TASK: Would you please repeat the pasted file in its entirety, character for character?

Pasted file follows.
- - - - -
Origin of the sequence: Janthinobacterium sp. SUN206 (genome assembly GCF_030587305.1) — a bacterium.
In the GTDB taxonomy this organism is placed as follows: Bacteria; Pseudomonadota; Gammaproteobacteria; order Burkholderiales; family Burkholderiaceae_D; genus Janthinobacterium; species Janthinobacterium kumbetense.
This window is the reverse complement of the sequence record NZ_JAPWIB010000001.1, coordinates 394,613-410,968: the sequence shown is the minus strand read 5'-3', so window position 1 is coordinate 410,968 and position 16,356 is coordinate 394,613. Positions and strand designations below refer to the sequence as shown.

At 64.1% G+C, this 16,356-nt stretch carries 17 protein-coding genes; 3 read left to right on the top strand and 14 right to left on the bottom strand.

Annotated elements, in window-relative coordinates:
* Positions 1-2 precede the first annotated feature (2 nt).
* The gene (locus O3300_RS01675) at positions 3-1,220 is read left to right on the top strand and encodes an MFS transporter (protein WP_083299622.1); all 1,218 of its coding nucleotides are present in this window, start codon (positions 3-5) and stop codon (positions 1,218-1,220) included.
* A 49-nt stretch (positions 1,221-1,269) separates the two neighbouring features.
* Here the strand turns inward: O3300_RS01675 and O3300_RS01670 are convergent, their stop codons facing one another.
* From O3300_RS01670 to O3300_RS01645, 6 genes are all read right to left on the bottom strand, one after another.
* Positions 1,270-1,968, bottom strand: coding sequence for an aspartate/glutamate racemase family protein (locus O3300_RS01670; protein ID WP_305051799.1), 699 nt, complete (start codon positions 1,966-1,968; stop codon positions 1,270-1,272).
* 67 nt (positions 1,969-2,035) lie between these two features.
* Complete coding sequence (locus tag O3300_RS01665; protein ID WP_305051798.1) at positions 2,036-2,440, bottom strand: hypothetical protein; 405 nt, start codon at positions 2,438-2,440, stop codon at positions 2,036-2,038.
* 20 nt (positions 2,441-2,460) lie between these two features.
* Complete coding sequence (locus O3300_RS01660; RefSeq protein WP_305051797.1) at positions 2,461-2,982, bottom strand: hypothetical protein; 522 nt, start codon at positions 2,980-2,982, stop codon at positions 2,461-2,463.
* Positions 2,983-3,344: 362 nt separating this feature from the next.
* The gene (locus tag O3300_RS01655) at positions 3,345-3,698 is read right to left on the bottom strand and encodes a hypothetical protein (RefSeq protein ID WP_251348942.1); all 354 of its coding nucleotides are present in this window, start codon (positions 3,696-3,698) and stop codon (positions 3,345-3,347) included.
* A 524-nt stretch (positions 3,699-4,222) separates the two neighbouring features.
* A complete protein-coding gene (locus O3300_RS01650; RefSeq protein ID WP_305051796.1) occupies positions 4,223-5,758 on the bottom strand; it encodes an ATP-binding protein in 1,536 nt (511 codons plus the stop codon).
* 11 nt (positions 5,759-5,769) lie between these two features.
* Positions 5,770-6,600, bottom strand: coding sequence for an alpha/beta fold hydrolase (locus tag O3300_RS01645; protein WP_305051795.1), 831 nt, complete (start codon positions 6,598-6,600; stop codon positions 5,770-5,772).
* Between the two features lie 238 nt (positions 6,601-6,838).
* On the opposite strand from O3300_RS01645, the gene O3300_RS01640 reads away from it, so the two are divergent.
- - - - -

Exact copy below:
Origin of the sequence: Janthinobacterium sp. SUN206 (genome assembly GCF_030587305.1) — a bacterium.
In the GTDB taxonomy this organism is placed as follows: Bacteria; Pseudomonadota; Gammaproteobacteria; order Burkholderiales; family Burkholderiaceae_D; genus Janthinobacterium; species Janthinobacterium kumbetense.
This window is the reverse complement of the sequence record NZ_JAPWIB010000001.1, coordinates 394,613-410,968: the sequence shown is the minus strand read 5'-3', so window position 1 is coordinate 410,968 and position 16,356 is coordinate 394,613. Positions and strand designations below refer to the sequence as shown.

At 64.1% G+C, this 16,356-nt stretch carries 17 protein-coding genes; 3 read left to right on the top strand and 14 right to left on the bottom strand.

Annotated elements, in window-relative coordinates:
* Positions 1-2 precede the first annotated feature (2 nt).
* The gene (locus O3300_RS01675) at positions 3-1,220 is read left to right on the top strand and encodes an MFS transporter (protein WP_083299622.1); all 1,218 of its coding nucleotides are present in this window, start codon (positions 3-5) and stop codon (positions 1,218-1,220) included.
* A 49-nt stretch (positions 1,221-1,269) separates the two neighbouring features.
* Here the strand turns inward: O3300_RS01675 and O3300_RS01670 are convergent, their stop codons facing one another.
* From O3300_RS01670 to O3300_RS01645, 6 genes are all read right to left on the bottom strand, one after another.
* Positions 1,270-1,968, bottom strand: coding sequence for an aspartate/glutamate racemase family protein (locus O3300_RS01670; protein ID WP_305051799.1), 699 nt, complete (start codon positions 1,966-1,968; stop codon positions 1,270-1,272).
* 67 nt (positions 1,969-2,035) lie between these two features.
* Complete coding sequence (locus tag O3300_RS01665; protein ID WP_305051798.1) at positions 2,036-2,440, bottom strand: hypothetical protein; 405 nt, start codon at positions 2,438-2,440, stop codon at positions 2,036-2,038.
* 20 nt (positions 2,441-2,460) lie between these two features.
* Complete coding sequence (locus O3300_RS01660; RefSeq protein WP_305051797.1) at positions 2,461-2,982, bottom strand: hypothetical protein; 522 nt, start codon at positions 2,980-2,982, stop codon at positions 2,461-2,463.
* Positions 2,983-3,344: 362 nt separating this feature from the next.
* The gene (locus tag O3300_RS01655) at positions 3,345-3,698 is read right to left on the bottom strand and encodes a hypothetical protein (RefSeq protein ID WP_251348942.1); all 354 of its coding nucleotides are present in this window, start codon (positions 3,696-3,698) and stop codon (positions 3,345-3,347) included.
* A 524-nt stretch (positions 3,699-4,222) separates the two neighbouring features.
* A complete protein-coding gene (locus O3300_RS01650; RefSeq protein ID WP_305051796.1) occupies positions 4,223-5,758 on the bottom strand; it encodes an ATP-binding protein in 1,536 nt (511 codons plus the stop codon).
* 11 nt (positions 5,759-5,769) lie between these two features.
* Positions 5,770-6,600, bottom strand: coding sequence for an alpha/beta fold hydrolase (locus tag O3300_RS01645; protein WP_305051795.1), 831 nt, complete (start codon positions 6,598-6,600; stop codon positions 5,770-5,772).
* Between the two features lie 238 nt (positions 6,601-6,838).
* On the opposite strand from O3300_RS01645, the gene O3300_RS01640 reads away from it, so the two are divergent.